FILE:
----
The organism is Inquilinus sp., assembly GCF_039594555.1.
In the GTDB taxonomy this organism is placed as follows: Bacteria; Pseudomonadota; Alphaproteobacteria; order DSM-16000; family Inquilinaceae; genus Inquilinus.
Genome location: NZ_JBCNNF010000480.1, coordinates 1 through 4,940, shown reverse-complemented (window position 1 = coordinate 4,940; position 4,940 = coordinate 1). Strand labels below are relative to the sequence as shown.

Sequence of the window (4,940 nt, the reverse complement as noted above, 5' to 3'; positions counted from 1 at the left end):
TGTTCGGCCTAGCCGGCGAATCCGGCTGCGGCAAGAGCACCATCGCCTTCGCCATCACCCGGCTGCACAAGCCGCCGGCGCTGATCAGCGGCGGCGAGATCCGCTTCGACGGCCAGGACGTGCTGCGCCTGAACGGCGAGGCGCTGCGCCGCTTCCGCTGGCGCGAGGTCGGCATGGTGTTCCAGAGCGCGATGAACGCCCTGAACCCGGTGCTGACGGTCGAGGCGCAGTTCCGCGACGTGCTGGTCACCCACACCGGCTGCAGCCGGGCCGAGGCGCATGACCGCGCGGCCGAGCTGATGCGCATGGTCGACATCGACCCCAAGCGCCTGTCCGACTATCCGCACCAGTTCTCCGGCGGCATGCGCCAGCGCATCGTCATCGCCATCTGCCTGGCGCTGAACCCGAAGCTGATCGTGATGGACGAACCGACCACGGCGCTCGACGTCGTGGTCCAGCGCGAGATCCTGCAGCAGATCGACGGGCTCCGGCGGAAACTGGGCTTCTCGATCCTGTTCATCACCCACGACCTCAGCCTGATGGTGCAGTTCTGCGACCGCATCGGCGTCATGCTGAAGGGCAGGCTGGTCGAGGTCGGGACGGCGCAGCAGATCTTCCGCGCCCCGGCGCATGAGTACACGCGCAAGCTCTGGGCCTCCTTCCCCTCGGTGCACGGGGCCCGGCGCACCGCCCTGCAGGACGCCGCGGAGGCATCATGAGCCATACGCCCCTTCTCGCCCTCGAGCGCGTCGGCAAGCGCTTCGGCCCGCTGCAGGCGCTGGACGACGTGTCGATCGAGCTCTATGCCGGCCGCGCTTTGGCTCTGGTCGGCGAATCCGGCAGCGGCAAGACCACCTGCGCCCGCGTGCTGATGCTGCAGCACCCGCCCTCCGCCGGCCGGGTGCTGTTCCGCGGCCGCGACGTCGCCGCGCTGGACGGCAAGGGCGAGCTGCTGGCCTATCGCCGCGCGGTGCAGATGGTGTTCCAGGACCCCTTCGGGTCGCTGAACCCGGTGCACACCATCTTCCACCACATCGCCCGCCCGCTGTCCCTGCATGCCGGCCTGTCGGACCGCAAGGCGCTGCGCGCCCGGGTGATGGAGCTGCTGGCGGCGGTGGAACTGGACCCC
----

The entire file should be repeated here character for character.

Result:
The organism is Inquilinus sp., assembly GCF_039594555.1.
In the GTDB taxonomy this organism is placed as follows: Bacteria; Pseudomonadota; Alphaproteobacteria; order DSM-16000; family Inquilinaceae; genus Inquilinus.
Genome location: NZ_JBCNNF010000480.1, coordinates 1 through 4,940, shown reverse-complemented (window position 1 = coordinate 4,940; position 4,940 = coordinate 1). Strand labels below are relative to the sequence as shown.

Sequence of the window (4,940 nt, the reverse complement as noted above, 5' to 3'; positions counted from 1 at the left end):
TGTTCGGCCTAGCCGGCGAATCCGGCTGCGGCAAGAGCACCATCGCCTTCGCCATCACCCGGCTGCACAAGCCGCCGGCGCTGATCAGCGGCGGCGAGATCCGCTTCGACGGCCAGGACGTGCTGCGCCTGAACGGCGAGGCGCTGCGCCGCTTCCGCTGGCGCGAGGTCGGCATGGTGTTCCAGAGCGCGATGAACGCCCTGAACCCGGTGCTGACGGTCGAGGCGCAGTTCCGCGACGTGCTGGTCACCCACACCGGCTGCAGCCGGGCCGAGGCGCATGACCGCGCGGCCGAGCTGATGCGCATGGTCGACATCGACCCCAAGCGCCTGTCCGACTATCCGCACCAGTTCTCCGGCGGCATGCGCCAGCGCATCGTCATCGCCATCTGCCTGGCGCTGAACCCGAAGCTGATCGTGATGGACGAACCGACCACGGCGCTCGACGTCGTGGTCCAGCGCGAGATCCTGCAGCAGATCGACGGGCTCCGGCGGAAACTGGGCTTCTCGATCCTGTTCATCACCCACGACCTCAGCCTGATGGTGCAGTTCTGCGACCGCATCGGCGTCATGCTGAAGGGCAGGCTGGTCGAGGTCGGGACGGCGCAGCAGATCTTCCGCGCCCCGGCGCATGAGTACACGCGCAAGCTCTGGGCCTCCTTCCCCTCGGTGCACGGGGCCCGGCGCACCGCCCTGCAGGACGCCGCGGAGGCATCATGAGCCATACGCCCCTTCTCGCCCTCGAGCGCGTCGGCAAGCGCTTCGGCCCGCTGCAGGCGCTGGACGACGTGTCGATCGAGCTCTATGCCGGCCGCGCTTTGGCTCTGGTCGGCGAATCCGGCAGCGGCAAGACCACCTGCGCCCGCGTGCTGATGCTGCAGCACCCGCCCTCCGCCGGCCGGGTGCTGTTCCGCGGCCGCGACGTCGCCGCGCTGGACGGCAAGGGCGAGCTGCTGGCCTATCGCCGCGCGGTGCAGATGGTGTTCCAGGACCCCTTCGGGTCGCTGAACCCGGTGCACACCATCTTCCACCACATCGCCCGCCCGCTGTCCCTGCATGCCGGCCTGTCGGACCGCAAGGCGCTGCGCGCCCGGGTGATGGAGCTGCTGGCGGCGGTGGAACTGGACCCC